I did, and found myself enjoying it. The murder mystery is quite tightly plotted, and there’s a colourful depiction of Kya, the young protagonist whose abusive father drives all her siblings and even her loving mother away from their squalid shack in the middle of a North Carolina coastal swamp. When the father abandons her too, when she’s only about ten years old, she learns to fend for herself and develops a fierce independence, tempered by a fear of being taken in by the authorities. Their success in getting her briefly into a school teaches her only that she was right to be wary of ‘civilisation’.

The romantic part of the novel is a bit contrived, I thought. Kya is a sort of Little Mermaid figure, out of her element in the world of ordinary people, as they are in her world. They call her disparagingly ‘The Marsh Girl’, and spread rumours that she’s feral and dirty.

But she still falls in love with one of the young men from the nearby town, and he with her. As with the mermaid, their story is fraught with danger and difficulties. The complication involves another relationship that veers badly out of control for her.

The strongest aspect of the novel is the vivid realisation of the natural world Kya is so at ease in. Owens has previously published non-fiction in her role as a wildlife scientist in Africa – this is her first novel. Her naturalist’s expertise is well deployed without becoming too intrusive. She’s able to make the reader see and hear the birds, insects and other animal and vegetable life in the teeming, lush swamp.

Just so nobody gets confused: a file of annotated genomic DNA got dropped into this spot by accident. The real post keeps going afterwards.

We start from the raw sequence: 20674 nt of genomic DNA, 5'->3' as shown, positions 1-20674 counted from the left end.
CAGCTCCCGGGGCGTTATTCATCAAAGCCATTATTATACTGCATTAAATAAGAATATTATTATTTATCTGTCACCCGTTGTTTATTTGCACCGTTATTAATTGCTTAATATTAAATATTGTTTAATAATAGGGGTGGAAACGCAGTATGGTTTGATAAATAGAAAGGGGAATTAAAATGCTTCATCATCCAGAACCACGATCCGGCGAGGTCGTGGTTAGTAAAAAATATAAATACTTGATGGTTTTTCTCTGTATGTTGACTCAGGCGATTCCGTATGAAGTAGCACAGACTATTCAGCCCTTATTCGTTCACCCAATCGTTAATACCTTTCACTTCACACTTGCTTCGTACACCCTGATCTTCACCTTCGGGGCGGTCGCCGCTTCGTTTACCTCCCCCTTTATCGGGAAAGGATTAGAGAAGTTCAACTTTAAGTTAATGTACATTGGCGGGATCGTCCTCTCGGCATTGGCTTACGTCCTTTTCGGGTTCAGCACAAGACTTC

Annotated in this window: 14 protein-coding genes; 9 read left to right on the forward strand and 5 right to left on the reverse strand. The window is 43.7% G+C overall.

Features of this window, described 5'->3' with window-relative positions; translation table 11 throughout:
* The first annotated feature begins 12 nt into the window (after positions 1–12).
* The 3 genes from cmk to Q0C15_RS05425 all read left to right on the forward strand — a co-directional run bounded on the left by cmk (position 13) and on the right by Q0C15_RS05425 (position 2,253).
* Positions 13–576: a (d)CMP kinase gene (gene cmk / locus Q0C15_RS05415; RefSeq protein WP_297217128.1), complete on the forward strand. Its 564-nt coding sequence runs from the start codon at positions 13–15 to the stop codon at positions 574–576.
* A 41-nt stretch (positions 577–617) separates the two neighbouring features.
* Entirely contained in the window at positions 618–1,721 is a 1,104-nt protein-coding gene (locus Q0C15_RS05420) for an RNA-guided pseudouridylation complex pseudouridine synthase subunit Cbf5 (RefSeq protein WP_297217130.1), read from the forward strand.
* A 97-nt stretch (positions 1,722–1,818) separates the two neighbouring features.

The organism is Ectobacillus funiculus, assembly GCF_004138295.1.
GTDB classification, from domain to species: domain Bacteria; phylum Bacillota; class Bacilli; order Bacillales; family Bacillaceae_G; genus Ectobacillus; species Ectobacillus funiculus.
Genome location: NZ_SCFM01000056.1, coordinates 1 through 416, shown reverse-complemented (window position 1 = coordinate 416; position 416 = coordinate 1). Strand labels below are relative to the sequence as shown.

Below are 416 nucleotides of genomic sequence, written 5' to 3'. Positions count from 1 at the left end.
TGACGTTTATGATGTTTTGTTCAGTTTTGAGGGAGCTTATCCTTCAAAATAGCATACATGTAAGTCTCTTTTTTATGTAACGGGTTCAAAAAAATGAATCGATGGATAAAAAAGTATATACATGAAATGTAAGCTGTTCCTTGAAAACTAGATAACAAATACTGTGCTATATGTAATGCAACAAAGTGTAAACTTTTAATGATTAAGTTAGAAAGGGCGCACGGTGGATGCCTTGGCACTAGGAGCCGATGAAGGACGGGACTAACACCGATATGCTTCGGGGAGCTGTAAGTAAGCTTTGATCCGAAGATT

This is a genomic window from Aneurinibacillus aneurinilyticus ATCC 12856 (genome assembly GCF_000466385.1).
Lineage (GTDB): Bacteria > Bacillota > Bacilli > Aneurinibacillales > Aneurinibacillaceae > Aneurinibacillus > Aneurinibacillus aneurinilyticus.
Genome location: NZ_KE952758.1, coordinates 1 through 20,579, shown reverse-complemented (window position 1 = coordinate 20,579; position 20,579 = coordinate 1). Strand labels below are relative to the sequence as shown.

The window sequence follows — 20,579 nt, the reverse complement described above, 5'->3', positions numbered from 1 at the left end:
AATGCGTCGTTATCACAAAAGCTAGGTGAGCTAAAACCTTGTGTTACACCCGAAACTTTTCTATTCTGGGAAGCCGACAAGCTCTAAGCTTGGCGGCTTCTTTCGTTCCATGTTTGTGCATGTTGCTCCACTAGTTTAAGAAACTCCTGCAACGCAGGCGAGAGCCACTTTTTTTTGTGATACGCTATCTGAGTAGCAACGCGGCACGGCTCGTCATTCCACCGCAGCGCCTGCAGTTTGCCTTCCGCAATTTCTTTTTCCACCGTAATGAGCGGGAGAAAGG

Kya also reminds me of Mowgli, more at home among the wildlife than with humans. The gulls are her closest friends. The herons watch her with curiosity and fearlessness. The swamp creatures copulate with and eat each other with heedless abandon. Some of this (a little crudely) points up what’s going on in the human story.

I suppose it was an ideal escapist read for these trying times. I’m still struggling to engage with more demanding reading; this novel provided an insight into a completely different and unknown world.